Maybe because of all these changes, until at least halfway through this film, my dominant impression of Dharmatma is not “Hey! It’s The Godfather!” but “Hey! It’s the movie in which our director puts things in the immediate foreground, often to obscure what’s really going on or to set up a big reveal of the true nature of the scene!”

The only explanation I’ve come up with is that placing interesting objects or people in the foreground sort of echoes Michael’s fate and duty to avenge his father, which were right in front of him all along but took awhile for him to accept and undertake. Similarly, maybe the identity of certain villains—or rather, the truly evil nature of some central characters—is prominent to us viewers but not to Michael. The culprits are right in front of you, boy! Or maybe Khan-as-director was just in a hard-core “stuff in the foreground” phase. He also had fun with geometry and striking landscapes, particularly in Afghanistan, some unusual camera angles (especially looking up at things), and even rotating the camera around its own sight line to show mental turbulence.

In the hands of a filmmaker more engaged with ethical gray areas than Feroz Khan is, this would set up a juicy dilemma for a mid-70s mainstream Hindi film son: does he obey his parent or the motherland? The same year Dharamatma released, two hugely influential and still beloved films dug deeper into this question. In Deewaar, an unfairly disgraced labor activist (a noble calling in this context) flees town in shame, leaving his wife to raise their two sons in poverty and eventually on opposite sides of the law: the older brother rages against the injustice done to his father and grows up to be a rich criminal, while the younger becomes a cop. Righteousness, very much Khan’s favorite virtue in Dharmatma, becomes a hollow prize at the end of Deewaar. Sholay, a western centered on personal revenge, is more interested in what is good for people’s spirits than in what serves the nation as a constructed entity. Due to Gandhi’s state of emergency, Sholay was famously forced to create a new ending in order to clear the censor board. In the government approved version that released in cinemas, the formal figures of the law swoop in to deal with the worst criminal, denying the victims, most significantly the father figure, their catharsis.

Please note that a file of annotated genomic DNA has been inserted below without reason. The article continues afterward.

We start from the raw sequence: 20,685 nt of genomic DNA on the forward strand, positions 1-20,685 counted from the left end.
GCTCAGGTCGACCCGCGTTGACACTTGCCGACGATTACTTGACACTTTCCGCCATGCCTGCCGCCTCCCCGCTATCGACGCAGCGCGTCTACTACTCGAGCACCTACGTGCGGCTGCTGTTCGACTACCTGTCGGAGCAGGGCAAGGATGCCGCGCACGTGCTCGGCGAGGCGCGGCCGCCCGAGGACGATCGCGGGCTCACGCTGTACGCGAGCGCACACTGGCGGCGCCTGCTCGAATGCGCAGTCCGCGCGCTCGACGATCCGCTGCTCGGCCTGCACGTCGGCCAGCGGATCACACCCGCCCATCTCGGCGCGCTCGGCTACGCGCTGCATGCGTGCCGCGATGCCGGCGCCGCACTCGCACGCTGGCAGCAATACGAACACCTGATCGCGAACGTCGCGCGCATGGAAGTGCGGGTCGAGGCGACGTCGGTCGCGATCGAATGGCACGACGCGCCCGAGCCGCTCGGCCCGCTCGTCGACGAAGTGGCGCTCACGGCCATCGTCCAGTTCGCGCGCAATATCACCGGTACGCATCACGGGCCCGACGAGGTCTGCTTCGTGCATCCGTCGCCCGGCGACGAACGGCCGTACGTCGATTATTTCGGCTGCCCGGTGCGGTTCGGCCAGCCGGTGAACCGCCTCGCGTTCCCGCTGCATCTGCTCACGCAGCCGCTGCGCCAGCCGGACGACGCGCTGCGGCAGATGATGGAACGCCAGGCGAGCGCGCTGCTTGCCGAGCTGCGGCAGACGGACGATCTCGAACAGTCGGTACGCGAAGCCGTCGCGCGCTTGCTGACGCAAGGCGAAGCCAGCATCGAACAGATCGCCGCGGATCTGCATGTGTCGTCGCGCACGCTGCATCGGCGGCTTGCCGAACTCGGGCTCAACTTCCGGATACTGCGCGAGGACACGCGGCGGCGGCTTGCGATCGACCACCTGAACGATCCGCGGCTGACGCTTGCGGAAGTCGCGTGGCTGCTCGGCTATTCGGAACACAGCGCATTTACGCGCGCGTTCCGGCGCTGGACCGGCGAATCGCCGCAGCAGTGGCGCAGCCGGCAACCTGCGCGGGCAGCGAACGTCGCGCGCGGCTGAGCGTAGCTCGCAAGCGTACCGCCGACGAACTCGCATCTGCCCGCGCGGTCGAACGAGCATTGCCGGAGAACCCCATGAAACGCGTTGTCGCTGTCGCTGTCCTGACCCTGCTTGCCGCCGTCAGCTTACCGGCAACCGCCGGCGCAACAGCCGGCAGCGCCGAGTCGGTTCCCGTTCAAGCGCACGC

Thanks to the missing brothers, Dharamatma doesn’t have the emotional punch that it could have, even with Michael’s prolonged mourning for Apollonia. In addition to not stacking up to its immediate mainstream contemporaries, it also doesn’t dig into the potential of building on India’s ancient epic of warring families, the Mahabharata, which has been used directly and indirectly for films countless times.

What does work well in Dharmatma is there’s always something going on, something to look at, even if I wasn’t sure why or whether it was designed to do anything other than intrigue or entertain—which are perfectly fine ends, don’t get me wrong. For example, we have the Rapey Cousins, who in addition to being morally bankrupt provide understated comic relief, playing Villain Dumb and Dumber and dressed as twins.

Other 70s delights include motorcycling henchmen wearing rubber heads in an action sequence that includes Michael leaping into the air to catch a live grenade, fly fashions, an Egyptian-ish drug den, some internal parallels to reinforce familial similarities, and maybe even a visual nod to my favorite scene in the original film, when the door to Michael’s world closes on Kay.

Dharmatma is available on Einthusan with subtitles. Learn more about the best Hindi film about warring business families, Kalyug, from one of India’s top critics.

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Beth Watkins appreciates the cinema of things that are right there in the foreground.